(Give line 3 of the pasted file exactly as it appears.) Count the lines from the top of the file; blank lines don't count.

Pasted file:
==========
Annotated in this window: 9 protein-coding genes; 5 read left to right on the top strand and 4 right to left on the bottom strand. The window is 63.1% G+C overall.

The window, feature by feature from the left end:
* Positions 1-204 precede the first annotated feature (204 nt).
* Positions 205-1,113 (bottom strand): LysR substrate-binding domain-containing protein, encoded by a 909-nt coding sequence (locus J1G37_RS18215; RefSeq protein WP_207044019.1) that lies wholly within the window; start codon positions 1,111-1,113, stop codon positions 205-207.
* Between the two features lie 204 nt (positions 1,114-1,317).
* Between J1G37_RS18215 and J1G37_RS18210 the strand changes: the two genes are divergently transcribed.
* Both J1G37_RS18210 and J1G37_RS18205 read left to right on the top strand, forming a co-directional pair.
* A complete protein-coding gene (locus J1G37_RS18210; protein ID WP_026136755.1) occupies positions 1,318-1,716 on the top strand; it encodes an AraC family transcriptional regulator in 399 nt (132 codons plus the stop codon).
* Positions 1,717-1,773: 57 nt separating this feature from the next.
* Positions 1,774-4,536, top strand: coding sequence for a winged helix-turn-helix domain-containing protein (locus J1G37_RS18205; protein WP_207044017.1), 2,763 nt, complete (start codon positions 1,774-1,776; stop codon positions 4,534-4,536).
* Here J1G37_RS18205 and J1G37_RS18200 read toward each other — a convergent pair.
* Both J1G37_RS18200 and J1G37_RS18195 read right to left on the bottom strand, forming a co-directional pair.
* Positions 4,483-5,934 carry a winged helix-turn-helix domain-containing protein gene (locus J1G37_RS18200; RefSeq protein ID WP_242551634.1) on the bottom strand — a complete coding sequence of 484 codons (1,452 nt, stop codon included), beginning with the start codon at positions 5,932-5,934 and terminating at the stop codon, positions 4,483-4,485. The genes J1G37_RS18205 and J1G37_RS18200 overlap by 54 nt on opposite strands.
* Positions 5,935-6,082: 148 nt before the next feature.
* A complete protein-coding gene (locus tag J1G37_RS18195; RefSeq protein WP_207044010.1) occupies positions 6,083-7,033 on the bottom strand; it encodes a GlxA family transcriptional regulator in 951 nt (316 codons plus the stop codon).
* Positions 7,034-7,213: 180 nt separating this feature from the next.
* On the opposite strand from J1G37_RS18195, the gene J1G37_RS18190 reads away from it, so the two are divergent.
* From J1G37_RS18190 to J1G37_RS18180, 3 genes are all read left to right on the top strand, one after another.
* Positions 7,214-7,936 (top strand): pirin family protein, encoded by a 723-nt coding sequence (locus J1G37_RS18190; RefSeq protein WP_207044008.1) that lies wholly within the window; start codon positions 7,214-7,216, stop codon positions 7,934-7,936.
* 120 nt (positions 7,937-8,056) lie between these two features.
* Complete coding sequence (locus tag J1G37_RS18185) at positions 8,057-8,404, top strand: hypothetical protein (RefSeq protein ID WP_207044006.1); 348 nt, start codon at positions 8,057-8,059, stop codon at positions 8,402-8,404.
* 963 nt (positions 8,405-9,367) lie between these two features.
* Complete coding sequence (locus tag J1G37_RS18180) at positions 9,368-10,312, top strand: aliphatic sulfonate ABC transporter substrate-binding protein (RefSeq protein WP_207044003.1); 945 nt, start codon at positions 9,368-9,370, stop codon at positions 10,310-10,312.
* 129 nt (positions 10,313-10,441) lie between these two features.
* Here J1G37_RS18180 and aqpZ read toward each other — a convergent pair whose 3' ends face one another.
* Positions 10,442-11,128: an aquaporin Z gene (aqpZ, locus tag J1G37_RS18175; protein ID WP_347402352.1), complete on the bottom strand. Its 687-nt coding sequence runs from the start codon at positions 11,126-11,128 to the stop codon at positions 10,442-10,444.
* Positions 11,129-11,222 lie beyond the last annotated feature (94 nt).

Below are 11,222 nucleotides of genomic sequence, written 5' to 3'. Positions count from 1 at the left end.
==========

* Positions 1-204 precede the first annotated feature (204 nt).